The Cali cartel is run by four godfathers: The Rodriguez brothers Gilberto (Damian Alcazar) and Miguel (Francisco Denis), Pacho Herrera (Alberto Ammann) and Narcos newcomer Chepe Santacruz Londono (Pepe Rapazote). How do you compare Cali to the first two seasons with Escobar, and what do you say to the portion of the audience who are wary of what Narcos will look like without him?
The sad answer to that is that it’s so much without Escobar. Escobar was a sole king of an empire and if anything, narco culture is even more represented by the chapter of the Cali cartel. It’s so much more insidious and so much more in the pockets of more elements of society that you can only discover by getting deep in. Escobar is by no means an easy target, but he was one target. And he was definitely a visible one. Cali is different. It’s expansive. These are businessmen. They’re very acclimated into the society that they’re controlling. They had more money than Escobar, which means more cocaine. They are the richest cocaine bosses of the world. The irony is that we lose Pablo and then you get more cocaine. It’s a much more complicated enemy, as far as the DEA is concerned. And to fight it, you have to invent it and discover as you go, instead of narrowing your focus and strategy against this one target. You are constantly making lefts and right turns, or just running right smack into walls as far as the Cali cartel is concerned. It’s a completely different beast.
You also return without your partner, played by Boyd Holbrook. The premiere does not address Murphy’s absence, it just moves on. How does it feel to be the main thread tying the seasons together?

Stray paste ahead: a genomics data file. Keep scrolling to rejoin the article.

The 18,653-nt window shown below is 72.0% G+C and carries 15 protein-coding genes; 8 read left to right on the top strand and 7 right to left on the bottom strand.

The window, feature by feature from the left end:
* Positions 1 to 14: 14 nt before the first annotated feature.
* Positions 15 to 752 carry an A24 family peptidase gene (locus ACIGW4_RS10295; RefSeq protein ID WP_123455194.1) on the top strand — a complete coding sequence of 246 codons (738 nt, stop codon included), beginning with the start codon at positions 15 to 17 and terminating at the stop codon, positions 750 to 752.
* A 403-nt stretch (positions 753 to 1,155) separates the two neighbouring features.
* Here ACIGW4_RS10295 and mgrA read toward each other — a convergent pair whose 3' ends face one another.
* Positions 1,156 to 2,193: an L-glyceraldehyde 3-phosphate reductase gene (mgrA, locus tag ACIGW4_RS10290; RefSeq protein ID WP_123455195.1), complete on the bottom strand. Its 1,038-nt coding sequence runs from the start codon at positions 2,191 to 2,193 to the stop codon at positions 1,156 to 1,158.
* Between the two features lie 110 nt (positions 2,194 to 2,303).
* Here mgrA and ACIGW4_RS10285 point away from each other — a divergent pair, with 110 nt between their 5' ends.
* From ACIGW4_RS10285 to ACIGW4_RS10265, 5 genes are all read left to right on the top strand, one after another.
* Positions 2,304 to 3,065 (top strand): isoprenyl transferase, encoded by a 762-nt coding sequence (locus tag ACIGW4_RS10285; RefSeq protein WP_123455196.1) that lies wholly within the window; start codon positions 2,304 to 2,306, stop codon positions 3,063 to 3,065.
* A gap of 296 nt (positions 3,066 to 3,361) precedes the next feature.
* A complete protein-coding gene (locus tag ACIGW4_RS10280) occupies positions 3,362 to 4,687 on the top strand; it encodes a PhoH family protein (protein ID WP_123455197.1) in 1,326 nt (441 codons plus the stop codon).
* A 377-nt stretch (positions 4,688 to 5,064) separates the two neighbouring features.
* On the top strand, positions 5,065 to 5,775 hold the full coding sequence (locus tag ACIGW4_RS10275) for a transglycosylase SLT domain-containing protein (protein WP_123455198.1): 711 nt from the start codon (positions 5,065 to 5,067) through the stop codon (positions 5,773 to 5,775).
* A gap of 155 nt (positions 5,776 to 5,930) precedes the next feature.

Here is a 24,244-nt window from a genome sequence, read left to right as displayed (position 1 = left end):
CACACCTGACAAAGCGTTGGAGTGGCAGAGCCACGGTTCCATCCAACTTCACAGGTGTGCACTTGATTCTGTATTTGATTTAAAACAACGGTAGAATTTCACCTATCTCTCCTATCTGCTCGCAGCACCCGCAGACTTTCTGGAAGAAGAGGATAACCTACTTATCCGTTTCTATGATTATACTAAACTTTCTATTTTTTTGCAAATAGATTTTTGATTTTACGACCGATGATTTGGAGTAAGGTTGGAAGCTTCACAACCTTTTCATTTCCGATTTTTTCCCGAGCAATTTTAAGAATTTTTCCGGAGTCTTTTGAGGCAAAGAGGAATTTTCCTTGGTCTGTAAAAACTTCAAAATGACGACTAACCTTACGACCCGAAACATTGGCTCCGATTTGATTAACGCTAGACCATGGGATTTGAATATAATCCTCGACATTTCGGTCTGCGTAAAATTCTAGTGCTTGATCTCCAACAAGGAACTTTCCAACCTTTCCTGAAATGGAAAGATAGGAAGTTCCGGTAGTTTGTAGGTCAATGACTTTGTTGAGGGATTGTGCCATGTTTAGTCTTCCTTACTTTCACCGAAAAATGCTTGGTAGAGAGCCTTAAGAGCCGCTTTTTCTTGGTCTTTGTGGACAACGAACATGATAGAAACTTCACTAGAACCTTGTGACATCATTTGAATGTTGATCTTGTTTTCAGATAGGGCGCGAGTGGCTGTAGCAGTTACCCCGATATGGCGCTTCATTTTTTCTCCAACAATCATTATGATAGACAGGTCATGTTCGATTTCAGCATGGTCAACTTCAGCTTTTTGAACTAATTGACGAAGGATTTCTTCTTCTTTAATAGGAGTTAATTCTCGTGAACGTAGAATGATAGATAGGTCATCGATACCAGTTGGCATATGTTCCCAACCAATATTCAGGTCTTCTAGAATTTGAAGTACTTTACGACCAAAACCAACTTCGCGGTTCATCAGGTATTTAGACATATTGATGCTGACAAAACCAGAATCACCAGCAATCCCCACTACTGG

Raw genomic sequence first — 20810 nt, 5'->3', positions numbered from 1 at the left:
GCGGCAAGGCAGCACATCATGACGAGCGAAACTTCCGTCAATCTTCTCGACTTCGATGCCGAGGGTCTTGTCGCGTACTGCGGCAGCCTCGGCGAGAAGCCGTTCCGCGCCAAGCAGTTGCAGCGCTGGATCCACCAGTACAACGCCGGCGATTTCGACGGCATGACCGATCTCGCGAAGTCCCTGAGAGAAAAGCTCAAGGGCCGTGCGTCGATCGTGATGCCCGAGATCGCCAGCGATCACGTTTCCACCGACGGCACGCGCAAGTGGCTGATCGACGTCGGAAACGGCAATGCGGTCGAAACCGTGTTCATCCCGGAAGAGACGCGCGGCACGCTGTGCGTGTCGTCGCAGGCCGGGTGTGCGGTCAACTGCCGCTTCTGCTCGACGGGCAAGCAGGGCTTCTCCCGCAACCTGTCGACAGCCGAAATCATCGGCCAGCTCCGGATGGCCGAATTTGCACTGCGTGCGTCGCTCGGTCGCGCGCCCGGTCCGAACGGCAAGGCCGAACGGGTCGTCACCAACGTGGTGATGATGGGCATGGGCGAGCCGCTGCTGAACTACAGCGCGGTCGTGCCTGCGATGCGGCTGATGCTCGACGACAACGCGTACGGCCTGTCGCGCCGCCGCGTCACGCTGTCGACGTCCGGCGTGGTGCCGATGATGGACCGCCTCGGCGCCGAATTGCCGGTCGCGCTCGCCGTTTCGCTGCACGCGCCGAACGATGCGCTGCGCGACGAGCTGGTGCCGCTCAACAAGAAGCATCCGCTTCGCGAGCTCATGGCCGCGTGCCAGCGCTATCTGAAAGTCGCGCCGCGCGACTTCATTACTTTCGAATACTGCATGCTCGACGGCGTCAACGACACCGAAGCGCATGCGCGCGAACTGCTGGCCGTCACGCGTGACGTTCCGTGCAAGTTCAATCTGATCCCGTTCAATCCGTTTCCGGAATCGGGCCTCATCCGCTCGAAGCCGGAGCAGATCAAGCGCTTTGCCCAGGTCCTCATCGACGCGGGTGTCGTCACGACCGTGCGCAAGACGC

Yes, I’m alone! I’m a familiar face and it’s just the next phase. Murphy wanted a life, in real life. The Murphys did adopt two Colombian girls and to be together and raise a family it meant he obviously couldn’t do this anymore. I don’t know if he officially retired after Escobar was killed, but he went back to his family. And that’s the simple story that’s being told as far as that’s concerned. But you never know, they could always bring him back.
The relationship between you two was one the fans enjoyed. Do you find that with the two new DEA agents, Feistl (Stahl-David) and Daniel Van Ness (Matt Whelan), or are you more like their mentor?
They’re the new guys and I’m the parent. As the actor who has been there for two previous seasons, it was easy to show them the ropes. I told them where they had to go and what they had to try, and it was definitely that kind of dynamic. I got to sit back and watch them get themselves in trouble and ask a bunch of questions while figuring out the lay of the land, and I think Pena does that. Interestingly, they find a way to take that lonely part of Pena and really expand on that, which I love. In the way that he would [conduct] surveillance from such an alone place and make decisions very much on his own, against his own authorities. That was interesting because Pena would either hide in Murphy’s shadow or in the shadows of the city in the past, and this season leaves him more exposed.